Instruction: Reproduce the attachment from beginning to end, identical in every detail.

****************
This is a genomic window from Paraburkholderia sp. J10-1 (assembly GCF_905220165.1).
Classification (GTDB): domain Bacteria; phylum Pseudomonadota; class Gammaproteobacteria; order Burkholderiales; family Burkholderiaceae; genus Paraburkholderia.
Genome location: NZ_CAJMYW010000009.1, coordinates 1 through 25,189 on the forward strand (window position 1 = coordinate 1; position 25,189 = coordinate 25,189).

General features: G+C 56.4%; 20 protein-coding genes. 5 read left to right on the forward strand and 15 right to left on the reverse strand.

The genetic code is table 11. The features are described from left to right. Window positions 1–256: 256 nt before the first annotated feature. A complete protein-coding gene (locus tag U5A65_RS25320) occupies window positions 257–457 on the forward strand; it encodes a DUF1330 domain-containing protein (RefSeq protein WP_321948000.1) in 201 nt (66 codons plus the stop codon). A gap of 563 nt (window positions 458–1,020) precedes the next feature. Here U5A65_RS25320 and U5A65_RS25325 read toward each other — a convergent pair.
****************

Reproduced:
This is a genomic window from Paraburkholderia sp. J10-1 (assembly GCF_905220165.1).
Classification (GTDB): domain Bacteria; phylum Pseudomonadota; class Gammaproteobacteria; order Burkholderiales; family Burkholderiaceae; genus Paraburkholderia.
Genome location: NZ_CAJMYW010000009.1, coordinates 1 through 25,189 on the forward strand (window position 1 = coordinate 1; position 25,189 = coordinate 25,189).

General features: G+C 56.4%; 20 protein-coding genes. 5 read left to right on the forward strand and 15 right to left on the reverse strand.

The genetic code is table 11. The features are described from left to right. Window positions 1–256: 256 nt before the first annotated feature. A complete protein-coding gene (locus tag U5A65_RS25320) occupies window positions 257–457 on the forward strand; it encodes a DUF1330 domain-containing protein (RefSeq protein WP_321948000.1) in 201 nt (66 codons plus the stop codon). A gap of 563 nt (window positions 458–1,020) precedes the next feature. Here U5A65_RS25320 and U5A65_RS25325 read toward each other — a convergent pair.